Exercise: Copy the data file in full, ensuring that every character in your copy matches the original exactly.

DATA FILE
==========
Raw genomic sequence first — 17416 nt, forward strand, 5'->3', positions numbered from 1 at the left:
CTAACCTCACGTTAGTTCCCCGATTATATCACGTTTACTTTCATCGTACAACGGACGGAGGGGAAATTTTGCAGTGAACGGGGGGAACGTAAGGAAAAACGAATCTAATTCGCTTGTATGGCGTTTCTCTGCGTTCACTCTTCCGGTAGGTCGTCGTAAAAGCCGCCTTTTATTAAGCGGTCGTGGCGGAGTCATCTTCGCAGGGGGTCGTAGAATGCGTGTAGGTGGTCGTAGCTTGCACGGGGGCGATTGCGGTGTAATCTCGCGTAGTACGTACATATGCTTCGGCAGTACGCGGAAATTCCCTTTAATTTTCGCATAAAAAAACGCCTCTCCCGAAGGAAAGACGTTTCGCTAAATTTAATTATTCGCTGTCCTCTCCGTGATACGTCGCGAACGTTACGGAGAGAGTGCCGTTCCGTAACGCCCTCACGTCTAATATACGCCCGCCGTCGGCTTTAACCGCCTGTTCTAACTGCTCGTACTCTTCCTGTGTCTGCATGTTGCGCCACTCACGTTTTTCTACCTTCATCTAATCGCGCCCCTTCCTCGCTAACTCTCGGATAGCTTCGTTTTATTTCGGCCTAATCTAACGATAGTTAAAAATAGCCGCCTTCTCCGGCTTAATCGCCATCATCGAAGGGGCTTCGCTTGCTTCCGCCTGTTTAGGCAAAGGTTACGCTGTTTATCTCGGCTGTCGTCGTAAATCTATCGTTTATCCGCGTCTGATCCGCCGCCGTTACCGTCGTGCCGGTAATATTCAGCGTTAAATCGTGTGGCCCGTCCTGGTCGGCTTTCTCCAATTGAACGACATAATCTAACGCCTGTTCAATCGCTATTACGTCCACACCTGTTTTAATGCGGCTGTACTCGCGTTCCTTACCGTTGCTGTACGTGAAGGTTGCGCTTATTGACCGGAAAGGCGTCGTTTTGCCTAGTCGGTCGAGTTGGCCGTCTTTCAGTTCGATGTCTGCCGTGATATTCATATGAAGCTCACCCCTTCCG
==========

Raw genomic sequence first — 17416 nt, forward strand, 5'->3', positions numbered from 1 at the left:
CTAACCTCACGTTAGTTCCCCGATTATATCACGTTTACTTTCATCGTACAACGGACGGAGGGGAAATTTTGCAGTGAACGGGGGGAACGTAAGGAAAAACGAATCTAATTCGCTTGTATGGCGTTTCTCTGCGTTCACTCTTCCGGTAGGTCGTCGTAAAAGCCGCCTTTTATTAAGCGGTCGTGGCGGAGTCATCTTCGCAGGGGGTCGTAGAATGCGTGTAGGTGGTCGTAGCTTGCACGGGGGCGATTGCGGTGTAATCTCGCGTAGTACGTACATATGCTTCGGCAGTACGCGGAAATTCCCTTTAATTTTCGCATAAAAAAACGCCTCTCCCGAAGGAAAGACGTTTCGCTAAATTTAATTATTCGCTGTCCTCTCCGTGATACGTCGCGAACGTTACGGAGAGAGTGCCGTTCCGTAACGCCCTCACGTCTAATATACGCCCGCCGTCGGCTTTAACCGCCTGTTCTAACTGCTCGTACTCTTCCTGTGTCTGCATGTTGCGCCACTCACGTTTTTCTACCTTCATCTAATCGCGCCCCTTCCTCGCTAACTCTCGGATAGCTTCGTTTTATTTCGGCCTAATCTAACGATAGTTAAAAATAGCCGCCTTCTCCGGCTTAATCGCCATCATCGAAGGGGCTTCGCTTGCTTCCGCCTGTTTAGGCAAAGGTTACGCTGTTTATCTCGGCTGTCGTCGTAAATCTATCGTTTATCCGCGTCTGATCCGCCGCCGTTACCGTCGTGCCGGTAATATTCAGCGTTAAATCGTGTGGCCCGTCCTGGTCGGCTTTCTCCAATTGAACGACATAATCTAACGCCTGTTCAATCGCTATTACGTCCACACCTGTTTTAATGCGGCTGTACTCGCGTTCCTTACCGTTGCTGTACGTGAAGGTTGCGCTTATTGACCGGAAAGGCGTCGTTTTGCCTAGTCGGTCGAGTTGGCCGTCTTTCAGTTCGATGTCTGCCGTGATATTCATATGAAGCTCACCCCTTCCG